Getting To Know... Jamea Jackson
American teenager Jamea Jackson
has asserted herself as one of the true up-and-comers on the Sony Ericsson WTA Tour within the last year-and-a-half, reaching her first quarterfinal in 2005 at Memphis, playing an impressive match against then-No.1 and eventual finalist Lindsay Davenport at Wimbledon a few months later and afterwards cracking the Top 100. Recently in Miami, Jackson became the first player in history to make use of the new instant replay challenge system, albeit unsuccessfully, during a nail-biting opening round victory over countrywoman Ashley Harkleroad. Over the weekend, she notched two all-important singles victories during the USA's Fed Cup World Group I first round win over Germany (including her career-first Top 20 victory over Anna-Lena Groenefeld).
caught up with Jamea recently in Miami.
Talk about your home town, where you were born and grew up.
I was born in Fairburn, Georgia, a calm, suburban community. When I was young, all the kids in the neighborhood got together to play basketball and it was a blast. I also played t-ball and did ballet.
What does your family do? Do any of them play sports or tennis?
I have an older brother, Jarryd, who is in his fifth year of Pharmacy at Florida A&M. That's why you'll see me wearing my Florida A&M shirt. My parents live in Bradenton and both are retired.
Talk about your earliest memory playing tennis; how did you start?
I was around tennis a lot because both of my parents played. I do remember when I was at a summer camp at age 6, the head pro said I was too young to play with the tennis group. I was so upset I just started crying. I think he eventually let me play.
What did you like doing as a child outside of playing tennis?
I played other sports but my favorite thing was laser tag at Dixie Land. That's where we went whenever my friends had birthdays.
Tell us about your early coaching; how were you supported?
When I was little I worked with Ernie Peterson and then I went to the Nick Bolletieri Tennis Academy at age 11.
Who were your tennis idols growing up, and why?
When I was younger I always admired the Williams sisters for their athleticism and power games. I also loved watching Pete Sampras.
In your own words, describe your game style and your strengths.
I'm an aggressive baseliner and try to use speed to my advantage as much as I can. I'm also working on improving my net game.
What type of off-court training do you do?
I always do a lot of stretching, sprints and biking. I'm also starting to add some more tennis-specific weight training to the regimen. My strength is very important for me to compete with the taller and bigger girls on the Tour. It also helps with injury prevention.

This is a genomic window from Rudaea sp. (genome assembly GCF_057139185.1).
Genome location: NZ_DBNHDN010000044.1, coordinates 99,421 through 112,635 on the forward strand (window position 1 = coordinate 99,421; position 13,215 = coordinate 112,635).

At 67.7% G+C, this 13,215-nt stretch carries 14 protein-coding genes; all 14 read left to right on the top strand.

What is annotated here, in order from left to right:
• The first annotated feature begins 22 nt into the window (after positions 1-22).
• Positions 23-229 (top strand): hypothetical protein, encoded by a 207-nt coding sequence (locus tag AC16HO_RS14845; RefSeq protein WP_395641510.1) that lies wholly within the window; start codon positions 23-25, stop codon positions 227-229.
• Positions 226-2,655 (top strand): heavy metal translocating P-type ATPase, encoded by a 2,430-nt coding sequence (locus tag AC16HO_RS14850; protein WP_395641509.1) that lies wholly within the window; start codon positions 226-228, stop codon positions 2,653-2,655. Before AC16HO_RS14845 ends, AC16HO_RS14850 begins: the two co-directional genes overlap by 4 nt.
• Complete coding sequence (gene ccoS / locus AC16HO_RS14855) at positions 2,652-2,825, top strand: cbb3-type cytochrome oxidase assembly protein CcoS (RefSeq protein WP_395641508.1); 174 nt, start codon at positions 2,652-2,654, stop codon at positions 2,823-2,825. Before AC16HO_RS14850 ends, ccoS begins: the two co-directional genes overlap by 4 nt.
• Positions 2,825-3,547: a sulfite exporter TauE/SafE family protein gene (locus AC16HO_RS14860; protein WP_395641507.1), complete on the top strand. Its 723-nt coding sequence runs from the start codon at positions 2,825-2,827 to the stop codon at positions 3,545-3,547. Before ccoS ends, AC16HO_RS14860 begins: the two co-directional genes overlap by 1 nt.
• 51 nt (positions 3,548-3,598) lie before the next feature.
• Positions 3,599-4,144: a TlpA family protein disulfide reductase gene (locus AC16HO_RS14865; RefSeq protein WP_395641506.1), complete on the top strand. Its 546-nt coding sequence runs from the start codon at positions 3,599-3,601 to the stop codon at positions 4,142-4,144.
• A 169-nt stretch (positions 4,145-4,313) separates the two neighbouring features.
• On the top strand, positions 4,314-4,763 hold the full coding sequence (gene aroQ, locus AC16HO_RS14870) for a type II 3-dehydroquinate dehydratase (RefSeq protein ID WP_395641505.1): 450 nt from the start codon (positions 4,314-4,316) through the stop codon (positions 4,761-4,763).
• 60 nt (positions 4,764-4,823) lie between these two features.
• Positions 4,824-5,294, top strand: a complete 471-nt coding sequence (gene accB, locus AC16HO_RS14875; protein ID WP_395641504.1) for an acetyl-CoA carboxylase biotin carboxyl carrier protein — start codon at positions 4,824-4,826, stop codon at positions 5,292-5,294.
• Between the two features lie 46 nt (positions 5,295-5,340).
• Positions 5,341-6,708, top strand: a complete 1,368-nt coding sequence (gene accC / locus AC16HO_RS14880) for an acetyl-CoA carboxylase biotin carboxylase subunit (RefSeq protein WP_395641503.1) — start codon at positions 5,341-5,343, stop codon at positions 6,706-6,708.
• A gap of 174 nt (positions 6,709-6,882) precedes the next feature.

What is the strongest memory of your career to date?
I've had good moments, but I think the best is still to come.
What do you like to do to relax away from the courts?
I like hanging out with friends and listening to music. I like R&B and hip hop. I also like Sade, I have almost all of her CDs. My favorite TV show is 24, but I always buy it on DVD because I miss the first few episodes when Iím in Australia. After you miss a couple of episodes of that show it is hopeless because nothing makes sense. Also, my new hobby is playing pool. I need some practice though.
What would you have done if you hadnít been a tennis player?
I think I would've been a teacher since I like kids.
Your father, Ernest, is a former NFL quarterback. What is it like having a father who was himself a professional athlete?
It's cool because he understands the dedication it takes to be a professional athlete. It helps because he has a good idea of what I go through and we can talk about it.
Tell us about your breakthrough showing at Wimbledon last year.
I was happy with the way I played Wimbledon last year and I'm glad that I had a chance to play someone like Lindsay. But, I'm looking forward to improving on that this year and years to come.
What do you think of American womenís tennis at the moment? Who do you admire most and who has the most potential?
I think there is a good group of young American players ready to break through on the Tour right now and compete with the top players. I think it is just a matter of time for us.
What is your favorite stop on the Tour?
I really like Wimbledon because of all the history there and the overall atmosphere. You get this amazing feeling when you walk through the gates. I also like all of the American events because the fans are always so supportive. A home crowd never hurts.
Braids or no braids?
I would have to say corn-rows, although I like having short hair. Some of my friends tell me it looks like flames since I dyed it red.
Do you have any nicknames?
A lot of people call me J.J. and some call me Jams. In Miami, some fans started calling me Jacks, and I kind of liked it.